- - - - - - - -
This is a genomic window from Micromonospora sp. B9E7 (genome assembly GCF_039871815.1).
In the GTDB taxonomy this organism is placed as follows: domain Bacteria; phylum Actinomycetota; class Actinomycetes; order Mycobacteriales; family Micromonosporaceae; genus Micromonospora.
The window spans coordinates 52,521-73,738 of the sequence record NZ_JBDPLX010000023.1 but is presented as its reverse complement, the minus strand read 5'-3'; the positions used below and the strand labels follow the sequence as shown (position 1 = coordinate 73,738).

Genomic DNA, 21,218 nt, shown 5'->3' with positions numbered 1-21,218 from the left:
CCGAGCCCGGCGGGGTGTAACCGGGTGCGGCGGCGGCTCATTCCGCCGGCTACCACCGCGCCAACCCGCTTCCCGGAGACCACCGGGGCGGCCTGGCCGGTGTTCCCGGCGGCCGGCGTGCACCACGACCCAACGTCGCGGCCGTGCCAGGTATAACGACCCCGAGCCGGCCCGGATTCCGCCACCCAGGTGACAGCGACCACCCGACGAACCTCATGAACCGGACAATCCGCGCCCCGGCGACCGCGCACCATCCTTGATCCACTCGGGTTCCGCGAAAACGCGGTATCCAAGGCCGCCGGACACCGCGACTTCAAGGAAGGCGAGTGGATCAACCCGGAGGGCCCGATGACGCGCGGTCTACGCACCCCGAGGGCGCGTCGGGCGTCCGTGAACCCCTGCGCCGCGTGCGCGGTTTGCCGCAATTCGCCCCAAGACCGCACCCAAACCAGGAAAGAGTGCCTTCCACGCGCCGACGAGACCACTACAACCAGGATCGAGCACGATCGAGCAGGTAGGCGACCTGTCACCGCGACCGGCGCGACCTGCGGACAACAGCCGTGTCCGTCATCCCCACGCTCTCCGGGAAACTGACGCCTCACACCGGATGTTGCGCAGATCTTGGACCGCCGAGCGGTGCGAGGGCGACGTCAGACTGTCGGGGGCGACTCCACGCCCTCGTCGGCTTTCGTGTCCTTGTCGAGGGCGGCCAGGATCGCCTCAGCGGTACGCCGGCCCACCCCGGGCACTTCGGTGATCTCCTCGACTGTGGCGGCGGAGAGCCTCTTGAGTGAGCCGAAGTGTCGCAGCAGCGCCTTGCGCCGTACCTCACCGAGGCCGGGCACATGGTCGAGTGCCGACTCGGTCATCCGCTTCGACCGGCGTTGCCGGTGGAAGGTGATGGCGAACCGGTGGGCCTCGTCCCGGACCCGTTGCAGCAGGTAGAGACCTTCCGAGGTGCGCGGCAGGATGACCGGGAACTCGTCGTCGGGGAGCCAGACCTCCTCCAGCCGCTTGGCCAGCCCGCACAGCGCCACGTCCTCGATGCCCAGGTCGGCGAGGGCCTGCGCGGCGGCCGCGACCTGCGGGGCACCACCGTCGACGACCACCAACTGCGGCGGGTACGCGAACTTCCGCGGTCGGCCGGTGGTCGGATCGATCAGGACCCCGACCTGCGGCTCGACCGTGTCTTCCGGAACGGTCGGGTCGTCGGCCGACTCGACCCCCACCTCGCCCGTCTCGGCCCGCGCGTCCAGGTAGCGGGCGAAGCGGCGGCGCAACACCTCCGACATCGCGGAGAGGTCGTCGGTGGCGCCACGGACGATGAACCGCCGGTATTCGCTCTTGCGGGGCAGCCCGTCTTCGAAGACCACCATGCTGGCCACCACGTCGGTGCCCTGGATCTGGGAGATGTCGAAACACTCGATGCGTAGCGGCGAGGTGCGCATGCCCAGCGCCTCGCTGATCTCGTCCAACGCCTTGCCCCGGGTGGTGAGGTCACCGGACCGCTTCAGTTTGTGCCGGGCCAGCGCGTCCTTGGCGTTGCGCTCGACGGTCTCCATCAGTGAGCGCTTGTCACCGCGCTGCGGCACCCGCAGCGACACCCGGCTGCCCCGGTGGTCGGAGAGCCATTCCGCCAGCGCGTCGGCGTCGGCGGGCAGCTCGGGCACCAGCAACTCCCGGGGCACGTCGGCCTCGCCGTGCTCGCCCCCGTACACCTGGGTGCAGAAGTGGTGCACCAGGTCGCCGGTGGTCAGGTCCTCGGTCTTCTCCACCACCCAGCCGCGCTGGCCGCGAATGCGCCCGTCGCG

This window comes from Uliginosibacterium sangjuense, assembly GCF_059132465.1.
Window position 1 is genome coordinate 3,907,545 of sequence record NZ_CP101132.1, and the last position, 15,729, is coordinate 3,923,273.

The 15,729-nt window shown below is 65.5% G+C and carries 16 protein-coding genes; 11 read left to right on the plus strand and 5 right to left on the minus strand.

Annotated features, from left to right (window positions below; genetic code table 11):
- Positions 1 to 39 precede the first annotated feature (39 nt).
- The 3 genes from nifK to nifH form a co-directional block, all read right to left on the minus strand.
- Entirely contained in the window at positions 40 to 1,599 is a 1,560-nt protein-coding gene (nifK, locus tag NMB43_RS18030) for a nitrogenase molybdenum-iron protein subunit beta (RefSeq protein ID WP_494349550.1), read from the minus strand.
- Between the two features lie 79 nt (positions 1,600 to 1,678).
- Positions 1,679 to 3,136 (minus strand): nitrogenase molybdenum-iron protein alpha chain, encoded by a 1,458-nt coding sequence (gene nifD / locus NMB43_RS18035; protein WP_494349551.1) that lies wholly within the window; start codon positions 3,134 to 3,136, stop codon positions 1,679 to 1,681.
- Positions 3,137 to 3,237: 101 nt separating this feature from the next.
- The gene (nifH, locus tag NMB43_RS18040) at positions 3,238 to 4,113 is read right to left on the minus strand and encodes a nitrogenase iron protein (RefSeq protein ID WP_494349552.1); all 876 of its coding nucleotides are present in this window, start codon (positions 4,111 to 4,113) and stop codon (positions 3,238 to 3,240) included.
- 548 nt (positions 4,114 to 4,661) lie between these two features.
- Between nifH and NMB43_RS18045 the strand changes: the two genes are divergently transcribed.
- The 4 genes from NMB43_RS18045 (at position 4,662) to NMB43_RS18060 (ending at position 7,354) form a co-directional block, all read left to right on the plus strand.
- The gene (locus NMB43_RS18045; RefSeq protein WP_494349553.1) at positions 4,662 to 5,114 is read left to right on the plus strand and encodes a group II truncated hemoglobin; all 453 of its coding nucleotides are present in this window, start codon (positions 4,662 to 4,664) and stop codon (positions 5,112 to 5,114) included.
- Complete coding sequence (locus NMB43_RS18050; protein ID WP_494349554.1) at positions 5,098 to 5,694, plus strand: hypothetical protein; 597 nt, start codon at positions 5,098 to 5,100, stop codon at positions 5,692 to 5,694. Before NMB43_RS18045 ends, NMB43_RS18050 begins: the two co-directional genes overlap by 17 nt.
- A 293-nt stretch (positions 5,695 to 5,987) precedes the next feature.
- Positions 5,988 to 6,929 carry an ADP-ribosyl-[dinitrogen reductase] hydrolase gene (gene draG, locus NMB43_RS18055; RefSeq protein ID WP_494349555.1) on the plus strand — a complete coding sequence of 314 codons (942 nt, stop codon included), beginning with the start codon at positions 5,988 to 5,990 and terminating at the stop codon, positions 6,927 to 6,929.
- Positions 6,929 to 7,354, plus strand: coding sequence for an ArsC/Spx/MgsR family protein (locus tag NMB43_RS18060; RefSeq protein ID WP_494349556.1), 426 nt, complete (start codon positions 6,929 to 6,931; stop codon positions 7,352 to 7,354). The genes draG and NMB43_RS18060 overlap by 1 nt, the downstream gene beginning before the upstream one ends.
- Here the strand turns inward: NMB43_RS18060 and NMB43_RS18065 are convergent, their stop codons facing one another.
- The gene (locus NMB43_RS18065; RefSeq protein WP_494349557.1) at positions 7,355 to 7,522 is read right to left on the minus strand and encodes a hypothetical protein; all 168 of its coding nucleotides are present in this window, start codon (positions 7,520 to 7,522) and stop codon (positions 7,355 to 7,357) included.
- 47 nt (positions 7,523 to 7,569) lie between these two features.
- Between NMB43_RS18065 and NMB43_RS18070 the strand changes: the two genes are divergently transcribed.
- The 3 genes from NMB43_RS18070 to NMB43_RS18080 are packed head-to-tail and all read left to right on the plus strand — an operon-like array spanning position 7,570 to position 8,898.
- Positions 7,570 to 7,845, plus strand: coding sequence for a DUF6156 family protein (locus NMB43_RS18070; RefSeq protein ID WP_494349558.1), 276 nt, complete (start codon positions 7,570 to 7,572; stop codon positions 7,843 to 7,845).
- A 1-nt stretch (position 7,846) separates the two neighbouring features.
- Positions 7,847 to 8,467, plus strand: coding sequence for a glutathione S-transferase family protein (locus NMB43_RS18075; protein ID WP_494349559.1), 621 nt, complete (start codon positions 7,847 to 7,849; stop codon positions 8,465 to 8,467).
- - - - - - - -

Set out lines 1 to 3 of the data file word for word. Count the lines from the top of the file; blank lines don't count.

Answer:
This is a genomic window from Micromonospora sp. B9E7 (genome assembly GCF_039871815.1).
In the GTDB taxonomy this organism is placed as follows: domain Bacteria; phylum Actinomycetota; class Actinomycetes; order Mycobacteriales; family Micromonosporaceae; genus Micromonospora.
The window spans coordinates 52,521-73,738 of the sequence record NZ_JBDPLX010000023.1 but is presented as its reverse complement, the minus strand read 5'-3'; the positions used below and the strand labels follow the sequence as shown (position 1 = coordinate 73,738).